Sarai Lastra, Graduate School of Library and Information Science, University of Illinois, 501 E. Daniel, Champaign, IL 61820 LIBRARY TRENDS, Vol. 47, No. 3, Winter 1999, pp. 529-557 01999 The Board of Trustees, University of Illinois

  • 530 LIBRARY TRENDS/WINTER 1999

    Taino Indians saw Christopher Columbus as he arrived in Borinquen in 1493. But in 1898, when the U. S. troops arrived, the Tainos were absent from the welcoming celebrations. Spains influence lingers, how- ever. One hundred years have passed since the Hispanic-American war, and Spanish is still the islands main language. A preference toward cer- tain kinds of food such as rice and beans, an ability to feel Latin musical beats, and family lore and political allegiances are considered, by many, as significant cultural identity markers. Unlike other Spanish-American eth- nic groups migrating to the United States, Puerto Ricans do not process immigration papers since they are U.S. citizens. Literally speaking, the Atlantic Ocean is all that separates Puerto Rico from America.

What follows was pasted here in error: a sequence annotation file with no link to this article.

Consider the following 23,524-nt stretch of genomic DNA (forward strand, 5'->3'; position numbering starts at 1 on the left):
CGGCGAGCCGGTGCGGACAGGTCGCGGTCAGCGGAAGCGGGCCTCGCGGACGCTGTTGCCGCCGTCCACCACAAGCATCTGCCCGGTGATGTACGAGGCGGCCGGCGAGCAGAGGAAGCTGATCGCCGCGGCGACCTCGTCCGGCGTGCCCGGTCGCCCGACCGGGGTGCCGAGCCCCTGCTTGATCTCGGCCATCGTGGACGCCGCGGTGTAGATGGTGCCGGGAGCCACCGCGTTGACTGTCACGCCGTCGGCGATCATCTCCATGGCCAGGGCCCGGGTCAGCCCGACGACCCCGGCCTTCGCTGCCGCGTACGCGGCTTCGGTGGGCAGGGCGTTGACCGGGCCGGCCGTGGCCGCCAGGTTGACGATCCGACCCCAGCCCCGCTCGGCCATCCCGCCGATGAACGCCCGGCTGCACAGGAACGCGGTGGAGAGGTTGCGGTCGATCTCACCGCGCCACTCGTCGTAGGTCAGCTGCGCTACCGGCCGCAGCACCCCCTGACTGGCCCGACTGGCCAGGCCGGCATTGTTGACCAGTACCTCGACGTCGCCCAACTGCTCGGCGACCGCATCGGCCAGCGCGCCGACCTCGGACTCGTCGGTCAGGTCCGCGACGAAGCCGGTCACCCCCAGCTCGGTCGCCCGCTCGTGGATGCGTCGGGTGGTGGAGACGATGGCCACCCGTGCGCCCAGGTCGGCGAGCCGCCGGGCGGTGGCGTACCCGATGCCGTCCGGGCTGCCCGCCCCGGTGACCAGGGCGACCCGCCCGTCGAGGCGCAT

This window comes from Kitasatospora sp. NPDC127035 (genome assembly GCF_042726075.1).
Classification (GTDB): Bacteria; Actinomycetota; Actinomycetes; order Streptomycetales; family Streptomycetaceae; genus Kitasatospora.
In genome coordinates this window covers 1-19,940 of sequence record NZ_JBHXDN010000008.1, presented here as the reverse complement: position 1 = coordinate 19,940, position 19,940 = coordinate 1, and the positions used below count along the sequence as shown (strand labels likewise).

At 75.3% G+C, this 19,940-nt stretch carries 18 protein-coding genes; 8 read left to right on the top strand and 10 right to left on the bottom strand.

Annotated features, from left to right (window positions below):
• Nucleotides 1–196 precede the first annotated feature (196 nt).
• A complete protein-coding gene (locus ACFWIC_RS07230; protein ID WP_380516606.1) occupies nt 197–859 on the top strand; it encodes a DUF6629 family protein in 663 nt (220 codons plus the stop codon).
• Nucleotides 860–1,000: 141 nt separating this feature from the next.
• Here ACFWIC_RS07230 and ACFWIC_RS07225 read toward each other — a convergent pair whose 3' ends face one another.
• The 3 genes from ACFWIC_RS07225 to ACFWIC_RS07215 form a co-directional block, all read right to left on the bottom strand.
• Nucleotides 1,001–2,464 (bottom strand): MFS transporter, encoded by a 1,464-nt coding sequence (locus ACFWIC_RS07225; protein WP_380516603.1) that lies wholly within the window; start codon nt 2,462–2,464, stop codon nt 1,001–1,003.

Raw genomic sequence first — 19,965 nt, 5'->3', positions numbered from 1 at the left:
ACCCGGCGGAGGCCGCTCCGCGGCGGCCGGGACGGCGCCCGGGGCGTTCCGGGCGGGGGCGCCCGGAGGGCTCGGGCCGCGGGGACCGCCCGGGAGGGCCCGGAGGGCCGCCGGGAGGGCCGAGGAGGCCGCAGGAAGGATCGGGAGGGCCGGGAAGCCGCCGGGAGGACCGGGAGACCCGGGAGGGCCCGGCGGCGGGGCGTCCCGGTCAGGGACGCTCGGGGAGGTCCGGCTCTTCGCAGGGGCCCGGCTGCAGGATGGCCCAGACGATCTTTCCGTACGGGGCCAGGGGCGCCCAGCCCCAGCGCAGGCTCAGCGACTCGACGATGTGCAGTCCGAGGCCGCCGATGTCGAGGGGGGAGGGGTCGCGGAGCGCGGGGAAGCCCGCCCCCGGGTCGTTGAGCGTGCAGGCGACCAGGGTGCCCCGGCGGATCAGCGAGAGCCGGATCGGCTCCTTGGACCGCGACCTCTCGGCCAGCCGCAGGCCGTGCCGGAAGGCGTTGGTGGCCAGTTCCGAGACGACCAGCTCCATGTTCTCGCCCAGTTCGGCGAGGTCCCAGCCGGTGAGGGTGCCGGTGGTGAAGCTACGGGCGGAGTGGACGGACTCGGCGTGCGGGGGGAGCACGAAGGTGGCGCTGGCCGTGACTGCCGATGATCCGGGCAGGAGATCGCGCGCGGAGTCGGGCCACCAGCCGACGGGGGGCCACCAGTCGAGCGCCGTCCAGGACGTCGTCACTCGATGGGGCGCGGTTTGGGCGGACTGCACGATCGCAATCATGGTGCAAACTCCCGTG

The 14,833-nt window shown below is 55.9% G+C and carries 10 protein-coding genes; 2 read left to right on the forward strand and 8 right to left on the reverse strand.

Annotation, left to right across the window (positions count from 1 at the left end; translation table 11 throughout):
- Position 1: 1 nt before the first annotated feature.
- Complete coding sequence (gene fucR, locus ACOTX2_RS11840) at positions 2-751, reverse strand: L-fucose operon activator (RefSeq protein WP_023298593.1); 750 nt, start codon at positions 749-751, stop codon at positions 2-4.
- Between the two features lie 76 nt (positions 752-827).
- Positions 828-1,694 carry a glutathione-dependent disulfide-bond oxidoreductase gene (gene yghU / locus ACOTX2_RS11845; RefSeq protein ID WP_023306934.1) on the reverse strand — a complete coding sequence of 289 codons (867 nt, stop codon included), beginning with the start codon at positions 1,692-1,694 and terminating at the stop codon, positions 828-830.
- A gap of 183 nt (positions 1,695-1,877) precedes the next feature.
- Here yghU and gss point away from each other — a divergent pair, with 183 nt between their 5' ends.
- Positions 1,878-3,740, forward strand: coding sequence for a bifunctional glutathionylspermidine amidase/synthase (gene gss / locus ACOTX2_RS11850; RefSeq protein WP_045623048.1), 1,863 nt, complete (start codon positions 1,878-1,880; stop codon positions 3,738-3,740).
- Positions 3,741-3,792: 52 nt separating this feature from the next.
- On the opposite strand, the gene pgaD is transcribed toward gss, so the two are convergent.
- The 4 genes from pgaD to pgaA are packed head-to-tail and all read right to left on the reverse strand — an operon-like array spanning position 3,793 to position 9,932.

Although Spanish is the peoples dominant language, English has been accepted by the government as one of its official languages. Latin music may reign on Caribbean airwaves, but English radio stations command their place, too. Who do you feel is your Mother country, Spain or the United States? is a question asked ofsome children in local schools. Many question the analoLg by replying: Well, if Spain is my mother, is the U.S.A. my father? Jose Luis Gonzalez (1980) says the Puerto Rican cultural iden- tity is a complicated matter, since the nation-state has been constructed on four floors. Gonzalezs book, titled ElPais de Cuatro Pisos (The Coun- try of Four Floors), describes the national identity as being composed of four others: Indians and blacks (floor one); European immigrants, spe- cifically Spaniards (floor two); North Americans (floor three); and an ur- banized racial mixture (floor four).